Jeep CEO and President Mike Manley speaks while standing next to a Jeep Wrangler Unlimited Call of Duty Edition.
DETROIT — Chrysler Group LLC will try to relieve some of the pressure on its Toledo Assembly plant’s busy Wrangler line by adding 25 workers per shift to produce an extra 100 vehicles per day, union officials said Tuesday.
The plant, the only place in the world the Jeep Wrangler is built, has been up against the firewall, trying to build enough models to meet surging demand for some time. Sergio Marchionne, chief executive officer of Chrysler and partner company Fiat SpA, said Monday at the North American International Auto Show that the automaker has only about a 30-day supply of Wranglers as orders continue to soar.
In an interview Tuesday, Dan Henneman, the United Auto Workers Jeep unit chairman, said the plan to increase hourly production from 40 to 45 vehicles was recently signed off on by company officials. Adding workers on each of its two shifts would allow the company to speed up the assembly line slightly.
“We are working right now to increase our line speed by five jobs an hour, adding 25 new people per shift to the line,” Mr. Henneman said. “That’s our goal by June.”
The plan outlined by Mr. Henneman could not be confirmed through Chrysler public relations team Tuesday evening.
The entire Jeep portfolio enjoyed a strong 2011, with sales rising 44 percent over 2010. That easily bested the industry’s 11 percent sales growth and the sport utility segment’s 20 percent growth.
The company hasn’t yet released international sales numbers, but Jeep CEO Mike Manley said the brand had its best year ever in terms of sales volume. “We grew 17 percent and what I was very pleased with when I look back at the year is we continued to see growth in the direction of our 2009 plan,” he said.
Jeep now accounts for about 60 percent of Chrysler’s overseas sales, up from 40 percent three years ago.
And while company officials don’t see U.S. sales to continue growing at that breakneck pace, they expect to continue outpacing the industry as a whole — and the Wrangler figures to play a strong role in that.
Figuring out how to build more Wranglers has been on the minds of Chrysler and Jeep officials.
Mr. Marchionne said the company looked into adding a third shift at its Toledo facility, but doing that would only add “marginal improvements” to the plant’s production capacity under the current arrangement. He said part of that was because of “supplier issues,” but didn’t elaborate.
Jodi Tinson, a Chrysler spokesman who handles manufacturing, said a barrier to extensively adding production is the supply chain’s ability to meet the demands for the additional capacity.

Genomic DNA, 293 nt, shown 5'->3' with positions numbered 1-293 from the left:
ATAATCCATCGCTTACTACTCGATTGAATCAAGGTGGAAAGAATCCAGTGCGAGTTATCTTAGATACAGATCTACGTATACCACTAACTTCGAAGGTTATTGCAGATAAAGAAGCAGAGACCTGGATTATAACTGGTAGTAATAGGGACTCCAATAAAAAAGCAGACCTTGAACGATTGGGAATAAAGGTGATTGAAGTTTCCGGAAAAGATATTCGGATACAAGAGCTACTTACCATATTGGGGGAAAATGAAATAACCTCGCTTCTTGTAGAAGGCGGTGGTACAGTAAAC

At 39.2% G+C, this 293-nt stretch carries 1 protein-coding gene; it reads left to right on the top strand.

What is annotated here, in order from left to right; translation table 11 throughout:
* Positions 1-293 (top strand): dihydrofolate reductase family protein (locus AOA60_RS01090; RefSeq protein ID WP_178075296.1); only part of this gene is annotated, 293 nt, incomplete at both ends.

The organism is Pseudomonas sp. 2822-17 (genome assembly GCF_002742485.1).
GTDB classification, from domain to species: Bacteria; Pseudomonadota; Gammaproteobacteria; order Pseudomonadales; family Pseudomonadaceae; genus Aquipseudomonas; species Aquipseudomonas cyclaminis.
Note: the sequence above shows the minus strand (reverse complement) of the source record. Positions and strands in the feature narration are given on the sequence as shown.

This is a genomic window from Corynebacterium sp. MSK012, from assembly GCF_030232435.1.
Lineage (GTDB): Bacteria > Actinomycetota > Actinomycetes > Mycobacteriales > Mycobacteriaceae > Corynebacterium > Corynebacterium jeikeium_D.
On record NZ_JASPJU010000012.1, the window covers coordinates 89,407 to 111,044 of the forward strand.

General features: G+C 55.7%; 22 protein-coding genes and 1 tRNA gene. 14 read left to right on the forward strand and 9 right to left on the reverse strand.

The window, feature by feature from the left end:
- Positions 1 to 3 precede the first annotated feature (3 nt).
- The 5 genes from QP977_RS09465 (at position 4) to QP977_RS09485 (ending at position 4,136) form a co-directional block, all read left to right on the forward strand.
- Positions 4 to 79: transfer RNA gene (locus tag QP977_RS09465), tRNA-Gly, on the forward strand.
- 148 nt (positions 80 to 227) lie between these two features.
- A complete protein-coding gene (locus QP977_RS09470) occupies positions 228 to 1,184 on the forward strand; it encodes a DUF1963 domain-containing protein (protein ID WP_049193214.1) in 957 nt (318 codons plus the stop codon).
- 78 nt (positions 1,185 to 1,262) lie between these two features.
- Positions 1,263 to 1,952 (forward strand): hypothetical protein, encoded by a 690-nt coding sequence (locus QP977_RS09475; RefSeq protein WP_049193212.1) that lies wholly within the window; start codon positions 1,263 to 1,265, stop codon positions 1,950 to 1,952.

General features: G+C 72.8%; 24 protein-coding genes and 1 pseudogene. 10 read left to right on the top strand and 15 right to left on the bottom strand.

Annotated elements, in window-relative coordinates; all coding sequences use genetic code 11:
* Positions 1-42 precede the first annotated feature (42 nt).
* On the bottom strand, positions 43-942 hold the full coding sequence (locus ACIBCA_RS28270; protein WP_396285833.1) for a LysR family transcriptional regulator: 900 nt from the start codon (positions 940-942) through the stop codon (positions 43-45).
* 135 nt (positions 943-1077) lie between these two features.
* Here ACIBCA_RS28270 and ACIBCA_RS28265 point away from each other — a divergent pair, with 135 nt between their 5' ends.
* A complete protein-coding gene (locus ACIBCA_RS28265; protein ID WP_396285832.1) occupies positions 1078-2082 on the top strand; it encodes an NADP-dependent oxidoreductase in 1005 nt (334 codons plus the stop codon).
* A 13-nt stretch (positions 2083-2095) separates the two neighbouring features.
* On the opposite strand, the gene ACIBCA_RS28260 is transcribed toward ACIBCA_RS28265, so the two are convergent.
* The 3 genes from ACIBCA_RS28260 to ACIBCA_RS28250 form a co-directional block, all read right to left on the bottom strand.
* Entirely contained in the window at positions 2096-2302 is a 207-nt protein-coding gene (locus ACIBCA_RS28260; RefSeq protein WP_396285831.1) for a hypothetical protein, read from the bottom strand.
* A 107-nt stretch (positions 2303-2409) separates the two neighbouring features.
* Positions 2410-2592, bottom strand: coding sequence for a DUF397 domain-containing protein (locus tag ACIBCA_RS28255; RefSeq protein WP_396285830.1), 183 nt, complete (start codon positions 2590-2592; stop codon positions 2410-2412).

The company is addressing those issues as they evaluate how to increase production, she said.
Union officials feel it is unlikely that Toledo will see a third shift, though at least publicly, Jeep officials haven’t ruled it out.
“If Wrangler demand continues to grow at the rate that we’ve seen in 2011, obviously we’re going to have to look at our options and one of our options is a third shift,” Jeep’s Mr. Manley said. “We as a company tend to not talk too much about that until we’ve made our decision, because clearly it’s a big impact on a community.”
As for the Toledo-built Jeep Liberty, production is still expected to end sometime this year, and officials say a replacement model will be in showrooms next year. The automaker has kept specifics of that model close to the vest. Aside from its originating from a Fiat platform, little has gotten out. Mr. Manley wasn’t eager to change that.
“It’s such an important vehicle for us, we have to get it right,” he said.
In Jeep enthusiast circles, there’s been concern and debate over whether the replacement will give up its off-road bona fides for a more carlike ride to appeal to international buyers.
To that question, Mr. Manley fired back one of his own.
“Let me ask you a question,” he said. “Do you think Grand Cherokee’s a Jeep?”
That’s rhetorical, of course. In Jeep’s eyes, the new Grand Cherokee stays true to the company’s spirt and go-anywhere capability while adding to its quality and on-road manners.
“I think we did it successfully with Grand Cherokee,” he said. “We will do it successfully with the Liberty replacement. As always, I listen to our Jeep customers, we respond to them, and we try to produce vehicles they’re very happy with and expand the Jeep family.”
Ed Hellwig, an editor with automotive research Web site Edmunds.com, said ahead of the auto show that Jeep has to be careful with what it does to the Liberty successor, especially in light of this year’s sales, which were up 35 percent.
“If they were going to do something drastically different they might be a little more hesitant than before, knowing their current products are resonating with buyers. You don’t want to go too far in any direction or you may lose that momentum,” he said.
Mr. Manley continues to be a supporter of a Wrangler-based pickup, and said the project is “something we’re still very focused on.” A conversion kit sold through dealers has done well, giving more weight to the argument for making it a production model, he said.
Still, it’s unlikely one will emerge until the production problem is resolved and the model gets a refresh.
He also said the recent announcement of an optional diesel engine in the Grand Cherokee shows the brand is open to putting diesels in other North American Jeeps.
“There’s potential for Wrangler, but nothing really to talk about today,” he said.
He also teased a new special-edition Wrangler coming sometime this year, but gave no specifics.
The auto show opens to the public Saturday.
Contact Tyrel Linkhorn at: email@example.com or 419-724-6134.
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